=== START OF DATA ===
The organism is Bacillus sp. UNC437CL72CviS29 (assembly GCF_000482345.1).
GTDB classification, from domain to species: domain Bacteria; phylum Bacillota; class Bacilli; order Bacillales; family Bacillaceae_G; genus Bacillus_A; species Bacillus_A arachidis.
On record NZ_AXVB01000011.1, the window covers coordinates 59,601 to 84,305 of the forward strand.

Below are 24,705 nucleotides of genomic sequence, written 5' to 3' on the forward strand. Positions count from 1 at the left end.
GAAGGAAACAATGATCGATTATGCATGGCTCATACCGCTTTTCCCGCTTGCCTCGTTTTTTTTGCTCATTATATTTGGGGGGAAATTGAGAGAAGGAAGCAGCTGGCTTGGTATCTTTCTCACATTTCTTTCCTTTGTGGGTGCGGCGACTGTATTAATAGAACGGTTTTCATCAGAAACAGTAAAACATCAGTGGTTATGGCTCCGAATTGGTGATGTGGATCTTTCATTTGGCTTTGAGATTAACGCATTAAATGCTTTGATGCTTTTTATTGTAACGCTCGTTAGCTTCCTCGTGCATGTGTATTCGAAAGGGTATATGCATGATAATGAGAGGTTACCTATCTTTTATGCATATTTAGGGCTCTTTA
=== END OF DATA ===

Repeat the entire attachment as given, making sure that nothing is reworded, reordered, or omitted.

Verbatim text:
The organism is Bacillus sp. UNC437CL72CviS29 (assembly GCF_000482345.1).
GTDB classification, from domain to species: domain Bacteria; phylum Bacillota; class Bacilli; order Bacillales; family Bacillaceae_G; genus Bacillus_A; species Bacillus_A arachidis.
On record NZ_AXVB01000011.1, the window covers coordinates 59,601 to 84,305 of the forward strand.

Below are 24,705 nucleotides of genomic sequence, written 5' to 3' on the forward strand. Positions count from 1 at the left end.
GAAGGAAACAATGATCGATTATGCATGGCTCATACCGCTTTTCCCGCTTGCCTCGTTTTTTTTGCTCATTATATTTGGGGGGAAATTGAGAGAAGGAAGCAGCTGGCTTGGTATCTTTCTCACATTTCTTTCCTTTGTGGGTGCGGCGACTGTATTAATAGAACGGTTTTCATCAGAAACAGTAAAACATCAGTGGTTATGGCTCCGAATTGGTGATGTGGATCTTTCATTTGGCTTTGAGATTAACGCATTAAATGCTTTGATGCTTTTTATTGTAACGCTCGTTAGCTTCCTCGTGCATGTGTATTCGAAAGGGTATATGCATGATAATGAGAGGTTACCTATCTTTTATGCATATTTAGGGCTCTTTA